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GPD training restaurant employees to prevent more robberies

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GREENVILLE, N.C. - A new police initiative in Greenville is focusing on training restaurant employees to be safer on the job in the midst of an uptick in armed robberies. 

The city has had about one armed robbery a month at restaurants since September. Plus, between Dec. 29 and Jan. 19, three food delivery drivers were robbed.

Now police are getting proactive to stop the trend. Call it Delivery Driver Survival 101. 

"The more aware you are of your surroundings, the safer you'll be," Lt. David Bowen tells a group of employees from Marabella Old World Pizza in Greenville. “If you feel your life is endangered and you can defend yourself, then do so."

Lt. Bowen explores every risky scenario they could encounter on the job, then offers safety strategies on how to handle them. He advises them to flag problem neighborhoods, ask callers for their full name, and limit the amount of cash you carry.

If an address is dark or appears vacant, he says don't get out of the car. Most importantly, listen to your gut.

"If people look suspicious, every one of you have an innate ability to recognize when somebody's doing something they're not supposed to do,” he says to the group.

Delivery driver Michael Stowe says it's a good reminder in a busy job where safety can sometimes become an afterthought.
 
"You hardly really ever take it into consideration that maybe this is a set-up,” he says. "We travel alone. Eight out of 10 don't carry firearms when they deliver. So we're pretty much an easy target to some people."

An easy target police hope to make more difficult with the right training.

""We're always there as a response, but this also gives us a chance to be there before something happens,” Lt. Bowen says.

Officers are also offering to evaluate restaurant layouts and internal policies to determine weaknesses in security. So far, they've visited 2/3 of all restaurants in Greenville that are open late or make deliveries.

--- Original Story ---
 
Armed robberies at fast food restaurants are on the rise, especially in Greenville where 9 On Your Side has reported about one a month since September.

We’re taking notice of the crime trend the same week a judge sentenced three men to more than 30 years in prison for a string of armed robberies that happened in 2011-2012. Trevin Gibson, Michael Gibson and DeShaun Spruill were linked to 36 armed robberies at KFC, Subway, Burger King, McDonalds, Popeye’s and various Bojangles restaurants across Eastern North Carolina.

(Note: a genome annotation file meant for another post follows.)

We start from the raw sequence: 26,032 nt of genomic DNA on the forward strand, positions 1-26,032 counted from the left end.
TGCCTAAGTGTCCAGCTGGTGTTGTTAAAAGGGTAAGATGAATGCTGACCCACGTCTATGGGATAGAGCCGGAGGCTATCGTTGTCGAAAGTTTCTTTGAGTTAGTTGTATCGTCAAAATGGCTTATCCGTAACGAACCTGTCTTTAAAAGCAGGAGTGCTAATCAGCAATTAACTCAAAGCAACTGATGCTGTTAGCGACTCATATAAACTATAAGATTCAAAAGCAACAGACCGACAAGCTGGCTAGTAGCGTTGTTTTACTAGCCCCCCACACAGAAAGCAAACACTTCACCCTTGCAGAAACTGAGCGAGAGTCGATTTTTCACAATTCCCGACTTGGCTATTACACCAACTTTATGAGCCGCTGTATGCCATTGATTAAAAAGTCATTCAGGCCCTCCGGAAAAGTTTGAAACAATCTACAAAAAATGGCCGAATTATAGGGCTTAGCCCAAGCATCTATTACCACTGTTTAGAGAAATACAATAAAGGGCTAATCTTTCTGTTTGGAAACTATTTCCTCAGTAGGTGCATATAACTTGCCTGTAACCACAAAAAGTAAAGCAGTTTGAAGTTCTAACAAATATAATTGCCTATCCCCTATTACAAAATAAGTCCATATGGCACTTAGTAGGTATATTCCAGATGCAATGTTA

Nineteen of those armed robberies happened in Greenville, which put people in the community on high alert.

"They were terrorized to come out and go to these different businesses for fear that they would be inside one of these businesses when one of these robberies took place,” recalls Jeff Baxter, a major crimes detective with the Greenville Police Department who worked with various other local, state and federal agencies to investigate those cases.

As for the three men’s lengthy sentences, Baxter says, “That sends a message to the public that those out there that engage in this type of behavior, that it's not going to be tolerated."

Now Baxter says he's hot on the trail of robbers responsible for more recent hold-ups at places like Zaxbys, Jimmy Johns, KFC, Bojangles, CiCi’s Pizza and Domino's.

"We're going to be coming after those people," Baxter says.

But it won't be your typical arrest. GPD is now sending in its SWAT team to bring down suspects like Markeith Wilson, who they believe robbed Popeye’s a few weeks ago.

Officers are also training every restaurant staff across the city that's open late nights or makes deliveries to ensure they're not making themselves an easy target.

“It looks at lighting, operating systems, the way they take the trash out, the way they interact within the store,” Police Chief Hassan Aden explains.

He says they’re also using crime analysis data to predict where the next robbery might happen, and it's there he's planting plain-clothed, heavily-armed officers.

"You should really rethink it,” is his message to would-be robbers. “We're ready, we're waiting for you and we will track you down and prosecute you to the fullest extent of the law."

So what should you do if you're eating inside one of these restaurants with your family and a robber comes in?

Chief Aden says it's best to avoid engaging the robber and instead be a good witness by memorizing details about their height, clothes and weapons – all clues that will help police track them down.

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